Three scores sit on my desk that are, in theory, almost finished, waiting for dynamics. Just a couple of markings in bold italics and maybe a hairpin or two: loud, soft, and refinements of or transitions between these two. It would be easy enough to either go through the score and just add them instinctively, improvisatorially, or by chance or to devise some system for using dynamics to better project characteristics of other parameters in the score, or, even easier, just leave dynamics out of the score altogether, and identify them as a matter for the performers to decide. But each of these possibilities strikes me at the moment as a bit of a cop-out, not making a move I can actually believe does what is best for my notes. For some composers, the materials in their pieces are born with dynamic detail or gestures or have a prevailing dynamic mood — as soft or as loud as possible, for example — but my notes happen to have come into the world rather unemcumbered by dynamic shape and, if they have any dynamic profile at all, they seem to be both comfortable and robust enough, to my ears, to be nestled in that almost anonymous zone between mezzo piano and mezzo forte, with only brief excursions out of the zone. But all of the other aspects of the piece are so carefully done that just making a facile or overly broad assignment of markings risks appearing, if not actually being, insensitive and arbitrary.
The difficulty here is actually shared by many other composers, and the difficulty has several causes.
The first lies in the subjective, contextual, and transient nature of dynamics themselves. What a marking of forte may mean to a performer depends upon which instrument or voice is used, and in which register(s) and in which particular combination or passage. It may also depend upon the physical space in which one sings or plays. It certainly depends upon the conventions of style. How about forte in early music, which may only recognize forte and piano (if even those)? We certainly don't operate noewadays in an enviroment in which musicians will immediately understand dynamic markings as embedded in a particular local or historical style. What is the dynamic level of In C, for example? Or forte in 1950's/60's serial music, in which it is assigned a theoretically distinct position in a scale of dynamics? And if you have such a scale, is a dynamic marking absolute or relative? Are the markings to be scaled up or down for the particular set of instruments or voices in play?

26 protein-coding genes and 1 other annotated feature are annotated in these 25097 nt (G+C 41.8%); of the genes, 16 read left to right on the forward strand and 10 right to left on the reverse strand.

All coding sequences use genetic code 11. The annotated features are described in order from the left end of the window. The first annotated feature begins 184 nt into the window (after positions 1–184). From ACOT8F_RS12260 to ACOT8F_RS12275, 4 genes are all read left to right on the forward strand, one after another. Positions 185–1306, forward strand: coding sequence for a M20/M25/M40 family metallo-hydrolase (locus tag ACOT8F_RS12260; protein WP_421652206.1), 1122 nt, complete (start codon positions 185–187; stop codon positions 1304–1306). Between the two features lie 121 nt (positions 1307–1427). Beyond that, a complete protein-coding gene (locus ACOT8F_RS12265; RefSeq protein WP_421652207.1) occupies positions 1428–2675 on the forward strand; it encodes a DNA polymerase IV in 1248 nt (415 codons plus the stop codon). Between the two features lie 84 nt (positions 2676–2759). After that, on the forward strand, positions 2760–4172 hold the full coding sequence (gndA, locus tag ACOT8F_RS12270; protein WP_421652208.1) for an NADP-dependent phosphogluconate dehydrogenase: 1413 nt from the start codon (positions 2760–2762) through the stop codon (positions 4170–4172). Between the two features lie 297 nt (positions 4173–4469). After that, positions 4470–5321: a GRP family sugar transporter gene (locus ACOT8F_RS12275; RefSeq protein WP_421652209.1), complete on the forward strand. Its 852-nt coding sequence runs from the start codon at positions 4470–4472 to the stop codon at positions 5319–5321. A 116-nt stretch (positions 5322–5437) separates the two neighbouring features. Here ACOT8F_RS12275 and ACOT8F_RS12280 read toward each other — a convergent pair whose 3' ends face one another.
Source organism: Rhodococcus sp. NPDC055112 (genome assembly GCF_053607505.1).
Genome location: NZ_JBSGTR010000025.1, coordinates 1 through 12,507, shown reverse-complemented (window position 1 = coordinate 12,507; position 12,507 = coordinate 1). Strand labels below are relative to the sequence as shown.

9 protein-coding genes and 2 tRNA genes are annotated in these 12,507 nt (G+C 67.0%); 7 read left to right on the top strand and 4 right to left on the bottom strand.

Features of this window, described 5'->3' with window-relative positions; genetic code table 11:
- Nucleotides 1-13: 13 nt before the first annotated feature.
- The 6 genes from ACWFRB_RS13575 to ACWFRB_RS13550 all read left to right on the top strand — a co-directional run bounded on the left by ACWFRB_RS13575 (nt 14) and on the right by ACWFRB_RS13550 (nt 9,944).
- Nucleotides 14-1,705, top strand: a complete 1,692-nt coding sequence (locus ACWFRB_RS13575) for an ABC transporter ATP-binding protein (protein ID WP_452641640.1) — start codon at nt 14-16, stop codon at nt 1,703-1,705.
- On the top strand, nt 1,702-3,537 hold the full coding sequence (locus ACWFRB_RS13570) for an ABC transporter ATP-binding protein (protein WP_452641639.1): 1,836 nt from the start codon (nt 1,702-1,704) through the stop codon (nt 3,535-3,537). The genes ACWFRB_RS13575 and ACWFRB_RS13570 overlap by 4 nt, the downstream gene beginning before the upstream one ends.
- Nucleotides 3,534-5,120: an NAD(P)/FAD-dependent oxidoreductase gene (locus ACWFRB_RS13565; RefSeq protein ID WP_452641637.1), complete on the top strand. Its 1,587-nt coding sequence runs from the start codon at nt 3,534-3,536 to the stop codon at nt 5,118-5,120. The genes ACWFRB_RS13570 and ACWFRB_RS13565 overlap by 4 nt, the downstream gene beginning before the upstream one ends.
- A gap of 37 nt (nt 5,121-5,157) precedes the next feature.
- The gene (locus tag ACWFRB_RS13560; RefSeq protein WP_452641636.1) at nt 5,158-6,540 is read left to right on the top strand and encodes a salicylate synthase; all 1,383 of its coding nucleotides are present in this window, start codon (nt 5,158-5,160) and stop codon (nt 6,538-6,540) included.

The advent of recorded sound, with its necessary flattening of dynamics and the disconnect between the original sound level and the sound level the recording gets played at, has also affected our understanding of dynamics. Electronic amplication and the the use of loudspeakers have changed our relationship to amplitude (as well as spatial position) of musical sounds in substantial ways and I don't think we're even close to understanding what this means for music. We can probably agree, however, that much of the music that makes up the acoustical background radiation in our lives is music in which the conditions imposed by electrical amplification are — for better or worse — inescapable. From Bing Crosby to Les Paul or to Michael Jackson*, the prevailing image of musical dynamics has been to a large part determined by musicians dependent upon amplification. While there is probably no going back to a lost (and probably fictional) acoustical paradise in which dynamics were not constrained by electronics — as Heinz-Klaus Metzger put it: "Webern was the last composer before the advent of air conditioning" — there has surely got to be room for a musically meaningful use of dynamics in which the constraints of electronic sound production are not the overriding criteria.
* Isn't it strange that in all the discussion about Jackson's use of various technologies to modify his body that the most important bit of modification was that involving a microphone?